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againſt Angelo anſwer appears bear Beat believe Benedick better Biron Boyet bring brother called Claud Claudio Clown comes common copies death doth Duke editions editors Enter Exit eyes face fair faults firſt fool friar give grace hand hath head hear heart heaven Hero himſelf honour houſe Iſab John JOHNSON keep King lady Leon light live look lord Lucio marry maſter means moſt Moth muſt nature never night once paſſage Pedro perhaps play poor pray preſent prince reaſon ſame ſay ſee ſeems ſenſe Shakeſpeare ſhall ſhe ſhould ſome ſpeak STEEVENS ſtill ſuch ſweet tell thank thee THEOBALD theſe thing thoſe thou thought tongue true uſed WARBURTON wife woman worth
Page 399 - Biron they call him ; but a merrier man, Within the limit of becoming mirth, I never spent an hour's talk withal : His eye begets occasion for his wit ; For every object that the one doth catch, The other turns to a mirth-moving jest; Which his fair tongue (conceit's expositor,) Delivers in such apt and gracious words, That aged ears play truant at his tales, And younger hearings are quite ravished ; So sweet and voluble is his discourse.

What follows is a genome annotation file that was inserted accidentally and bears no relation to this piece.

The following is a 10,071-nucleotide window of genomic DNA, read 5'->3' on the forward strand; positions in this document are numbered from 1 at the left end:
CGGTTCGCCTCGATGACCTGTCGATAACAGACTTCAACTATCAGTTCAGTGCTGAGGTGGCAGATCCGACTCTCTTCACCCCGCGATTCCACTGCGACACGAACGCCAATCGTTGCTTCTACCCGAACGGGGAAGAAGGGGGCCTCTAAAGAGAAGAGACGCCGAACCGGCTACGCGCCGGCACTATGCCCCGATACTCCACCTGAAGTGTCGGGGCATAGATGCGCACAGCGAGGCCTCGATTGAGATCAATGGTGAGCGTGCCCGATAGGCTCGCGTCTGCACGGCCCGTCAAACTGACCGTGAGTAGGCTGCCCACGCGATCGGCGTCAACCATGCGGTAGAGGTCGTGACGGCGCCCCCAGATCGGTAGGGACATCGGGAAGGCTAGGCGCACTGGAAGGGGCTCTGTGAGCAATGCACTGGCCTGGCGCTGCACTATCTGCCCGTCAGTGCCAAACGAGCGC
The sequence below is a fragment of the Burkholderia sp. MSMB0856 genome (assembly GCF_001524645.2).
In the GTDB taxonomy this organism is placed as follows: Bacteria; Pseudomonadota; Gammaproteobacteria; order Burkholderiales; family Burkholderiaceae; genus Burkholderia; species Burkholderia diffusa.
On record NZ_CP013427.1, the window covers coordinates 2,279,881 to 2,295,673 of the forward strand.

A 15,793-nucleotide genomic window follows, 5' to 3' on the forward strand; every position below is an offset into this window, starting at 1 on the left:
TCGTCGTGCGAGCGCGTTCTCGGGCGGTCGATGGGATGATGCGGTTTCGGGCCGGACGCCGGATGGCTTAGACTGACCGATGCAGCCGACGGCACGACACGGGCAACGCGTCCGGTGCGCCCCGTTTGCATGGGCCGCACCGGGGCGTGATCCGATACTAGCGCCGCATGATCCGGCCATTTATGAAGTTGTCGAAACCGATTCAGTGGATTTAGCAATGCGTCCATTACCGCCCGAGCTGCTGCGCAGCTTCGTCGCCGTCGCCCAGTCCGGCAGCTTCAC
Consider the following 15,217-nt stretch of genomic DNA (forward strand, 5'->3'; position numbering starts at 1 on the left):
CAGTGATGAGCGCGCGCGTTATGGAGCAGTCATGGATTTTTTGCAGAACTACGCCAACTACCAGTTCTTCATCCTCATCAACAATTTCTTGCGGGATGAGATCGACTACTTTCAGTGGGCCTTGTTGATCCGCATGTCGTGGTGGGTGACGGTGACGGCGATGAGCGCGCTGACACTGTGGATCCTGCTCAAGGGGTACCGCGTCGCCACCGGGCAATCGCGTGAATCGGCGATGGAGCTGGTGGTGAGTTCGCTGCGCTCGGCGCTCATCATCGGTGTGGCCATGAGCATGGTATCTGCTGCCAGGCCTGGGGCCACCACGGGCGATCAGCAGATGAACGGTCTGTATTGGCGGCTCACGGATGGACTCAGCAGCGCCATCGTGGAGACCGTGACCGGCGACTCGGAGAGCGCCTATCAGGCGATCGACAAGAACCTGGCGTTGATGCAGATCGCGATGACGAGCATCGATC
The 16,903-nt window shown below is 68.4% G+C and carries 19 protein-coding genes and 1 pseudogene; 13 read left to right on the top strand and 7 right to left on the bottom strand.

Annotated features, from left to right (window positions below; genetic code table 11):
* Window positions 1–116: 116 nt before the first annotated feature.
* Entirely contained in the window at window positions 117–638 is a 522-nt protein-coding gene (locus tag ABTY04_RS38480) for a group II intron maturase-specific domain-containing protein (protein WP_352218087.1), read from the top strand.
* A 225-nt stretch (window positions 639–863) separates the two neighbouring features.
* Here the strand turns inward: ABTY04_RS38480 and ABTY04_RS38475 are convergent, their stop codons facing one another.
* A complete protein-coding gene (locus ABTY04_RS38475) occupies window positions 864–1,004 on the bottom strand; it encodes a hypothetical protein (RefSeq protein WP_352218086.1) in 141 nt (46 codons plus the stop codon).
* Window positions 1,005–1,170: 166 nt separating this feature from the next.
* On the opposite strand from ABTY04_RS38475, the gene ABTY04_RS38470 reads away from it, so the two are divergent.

Page 45 - Alas ! alas ! Why, all the souls that were, were forfeit once; And He that might the vantage best have took, Found out the remedy: how would you be, If He, which is the top of judgment, should But judge you as you are ? O, think on that ; And mercy then will breathe within your lips, Like man new made.
Page 516 - A jest's prosperity lies in the ear Of him that hears it, never in the tongue Of him that makes it...
Page 7 - Heaven doth with us as we with torches do, Not light them for themselves ; for if our virtues Did not go forth of us, 'twere all alike As if we had them not.
Page 30 - We must not make a scare-crow of the law, ' Setting it up to fear the birds of prey, And let it keep one shape, till custom make it Their perch, and not their terror.
Page 460 - But love, first learned in a lady's eyes, Lives not alone immured in the brain; But with the motion of all elements, Courses as swift as thought in every power; And gives to every power a double power, Above their functions and their offices.
Page 337 - The idea of her life shall sweetly creep Into his study of imagination, And every lovely organ of her life Shall come apparell'd in more precious habit, More moving, delicate, and full of life, Into the eye and prospect of his soul, Than when she liv'd indeed...